import java.util.*;

generally Java sources start with a long list of imports, with one line per each class outside the current package.

The rationale behind this convention totally makes sense, and it is effortless to coders as any decent IDE is able to do a great job in managing imports automatically. But guess what? Once you are using a text editor to work on your source files, all the burden of taking care of imports is on your shoulders.

Now, the choice to make Java packages correspond to the way classes are arranged on the filesystem is a strong one. Compared to C++ namespaces, Java packages tend to be more structured: a complex project is likely to contain several nested packages with several a few classes each. This means that, even if you contemplated the option of using the import * notation, you would still need to do some menial work to manage imports.

I would not say that packages are a bad idea, but being forced to manage them was probably one of the things that made me miss Eclipse the most.

Code generation increases verbosity

A lot has been written about Java being too verbose, and I tend to agree with that argument. The design of Java privileges readability and non-ambiguity over syntactical conciseness, making it fairly easy to learn and use. Overloading operators, for example, is not allowed as it was one of the most common source of surprises in C++.

However, verbosity is not just about syntax: many of the common conventions in Java require developers to write lots of boilerplate code with little informative content. Take the example of accessor methods: for each property we add to a Java bean we have to write the corresponding getter and setter methods. The task is so repetitive and meaningless most IDEs offer the possibility to generate automatically the code for accessor methods.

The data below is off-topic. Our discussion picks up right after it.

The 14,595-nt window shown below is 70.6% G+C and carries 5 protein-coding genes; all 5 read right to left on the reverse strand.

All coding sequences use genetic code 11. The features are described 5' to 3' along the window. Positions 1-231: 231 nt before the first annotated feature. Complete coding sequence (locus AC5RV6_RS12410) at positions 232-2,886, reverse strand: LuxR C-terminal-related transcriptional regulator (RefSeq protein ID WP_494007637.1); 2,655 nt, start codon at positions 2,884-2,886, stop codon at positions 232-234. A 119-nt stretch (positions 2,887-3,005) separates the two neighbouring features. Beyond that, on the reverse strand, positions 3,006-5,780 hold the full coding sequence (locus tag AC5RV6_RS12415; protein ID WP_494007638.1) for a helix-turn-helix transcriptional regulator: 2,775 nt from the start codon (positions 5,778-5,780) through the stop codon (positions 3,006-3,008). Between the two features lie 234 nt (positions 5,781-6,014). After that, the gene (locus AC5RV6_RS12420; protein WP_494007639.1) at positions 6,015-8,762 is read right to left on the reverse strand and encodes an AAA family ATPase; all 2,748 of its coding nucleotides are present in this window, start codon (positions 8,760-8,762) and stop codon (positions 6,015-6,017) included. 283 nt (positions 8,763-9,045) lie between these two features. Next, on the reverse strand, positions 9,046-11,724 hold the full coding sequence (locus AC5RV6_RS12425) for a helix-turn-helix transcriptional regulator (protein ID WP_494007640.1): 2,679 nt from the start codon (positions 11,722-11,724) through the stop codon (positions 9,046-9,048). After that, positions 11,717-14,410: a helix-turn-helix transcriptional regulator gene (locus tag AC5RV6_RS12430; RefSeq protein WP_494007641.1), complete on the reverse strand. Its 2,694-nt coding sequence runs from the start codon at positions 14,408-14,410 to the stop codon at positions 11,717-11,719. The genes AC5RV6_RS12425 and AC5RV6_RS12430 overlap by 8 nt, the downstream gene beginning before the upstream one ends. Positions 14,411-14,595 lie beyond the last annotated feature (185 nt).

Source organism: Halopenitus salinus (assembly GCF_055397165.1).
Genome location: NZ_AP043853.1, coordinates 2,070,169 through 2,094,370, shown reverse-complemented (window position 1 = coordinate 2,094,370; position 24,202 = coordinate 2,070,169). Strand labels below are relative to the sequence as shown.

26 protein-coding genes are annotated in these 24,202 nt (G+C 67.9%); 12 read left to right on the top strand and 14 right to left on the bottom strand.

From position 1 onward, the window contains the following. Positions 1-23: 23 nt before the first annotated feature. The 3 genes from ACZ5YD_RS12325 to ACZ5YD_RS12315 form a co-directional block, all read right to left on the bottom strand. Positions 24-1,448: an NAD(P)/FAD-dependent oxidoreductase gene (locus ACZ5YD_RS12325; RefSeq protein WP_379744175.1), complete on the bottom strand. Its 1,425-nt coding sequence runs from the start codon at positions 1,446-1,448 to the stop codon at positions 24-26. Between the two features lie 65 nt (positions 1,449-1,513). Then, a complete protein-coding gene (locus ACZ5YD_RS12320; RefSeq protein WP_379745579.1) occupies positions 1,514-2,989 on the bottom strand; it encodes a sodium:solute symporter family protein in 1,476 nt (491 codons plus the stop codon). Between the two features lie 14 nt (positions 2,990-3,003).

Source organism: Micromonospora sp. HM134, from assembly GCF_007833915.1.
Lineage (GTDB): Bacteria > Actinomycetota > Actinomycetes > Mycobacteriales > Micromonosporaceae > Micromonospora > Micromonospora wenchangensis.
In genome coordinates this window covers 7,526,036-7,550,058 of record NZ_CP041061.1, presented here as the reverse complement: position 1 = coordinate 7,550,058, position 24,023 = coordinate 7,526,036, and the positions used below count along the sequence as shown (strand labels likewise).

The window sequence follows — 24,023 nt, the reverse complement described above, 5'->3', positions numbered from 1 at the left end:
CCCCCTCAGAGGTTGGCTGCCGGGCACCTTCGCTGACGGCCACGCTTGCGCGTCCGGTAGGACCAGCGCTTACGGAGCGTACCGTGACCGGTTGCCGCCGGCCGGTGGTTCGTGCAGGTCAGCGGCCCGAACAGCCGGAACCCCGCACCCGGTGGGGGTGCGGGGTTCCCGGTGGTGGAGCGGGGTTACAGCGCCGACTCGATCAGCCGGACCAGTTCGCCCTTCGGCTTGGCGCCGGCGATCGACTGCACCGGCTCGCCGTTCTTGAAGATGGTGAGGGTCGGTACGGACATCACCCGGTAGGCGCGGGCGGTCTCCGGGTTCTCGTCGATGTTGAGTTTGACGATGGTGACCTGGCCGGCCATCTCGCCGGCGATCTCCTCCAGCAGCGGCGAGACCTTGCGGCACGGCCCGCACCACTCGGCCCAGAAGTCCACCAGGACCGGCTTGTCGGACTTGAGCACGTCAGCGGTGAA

The same thing in Ruby is extremely simpler: the attr_accessor method addresses the same problem in an incredibly concise way. It uses metaprogramming (which itself is not achievable in Java) to accomplish its objective, but still it is an effective way to address the same issue.

The developer community influenced the evolution of the language before with (e.g. with the introduction of Generics), but the availability of code generation within IDEs has made Java developers much more tolerant towards verbose patterns. Would manually writing code for getters and setters be acceptable if we had no support from Eclipse? Personally, I do not think so.


Working with Sublime Text is great, it is incredibly fast and outperforms Eclipse in text manipulation. However, I unsurprisingly missed Eclipse when I had to debug, refactor existing code or inspect some complex call hierarchies in multiple projects, tasks for which an IDE is perfect.

What surprised me the most, however, was that I did not really miss Eclipse because of the benefits it gave me, but because it saved me a lot of nuisances that are caused by the way we write code in Java, by the conventions we chose ourselves. It is not by chance that Java does have plenty of IDEs and scripting languages do not; it is by design.


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Alessandro Bahgat

Master geek, developer, avid reader and one of the minds behind and

2 thoughts on “Do languages shape IDEs or IDEs shape languages?”

  1. I can’t see the problem in the thing that you can’t fix modern car with hammer and screwdriver. You need tools which are at the same level as the object you want to fix or use.

  2. It is true that JEE architectures have a lot of inherent complexity, but not all Ruby/Python projects are toys, and they are still manageable with a smart editor like TextMate or Sublime Text.
    It is true there are IDEs for those languages as well (I am thinking about JetBrains’ products, in particular), but they are not as necessary as Eclipse or NetBeans are for Java developers.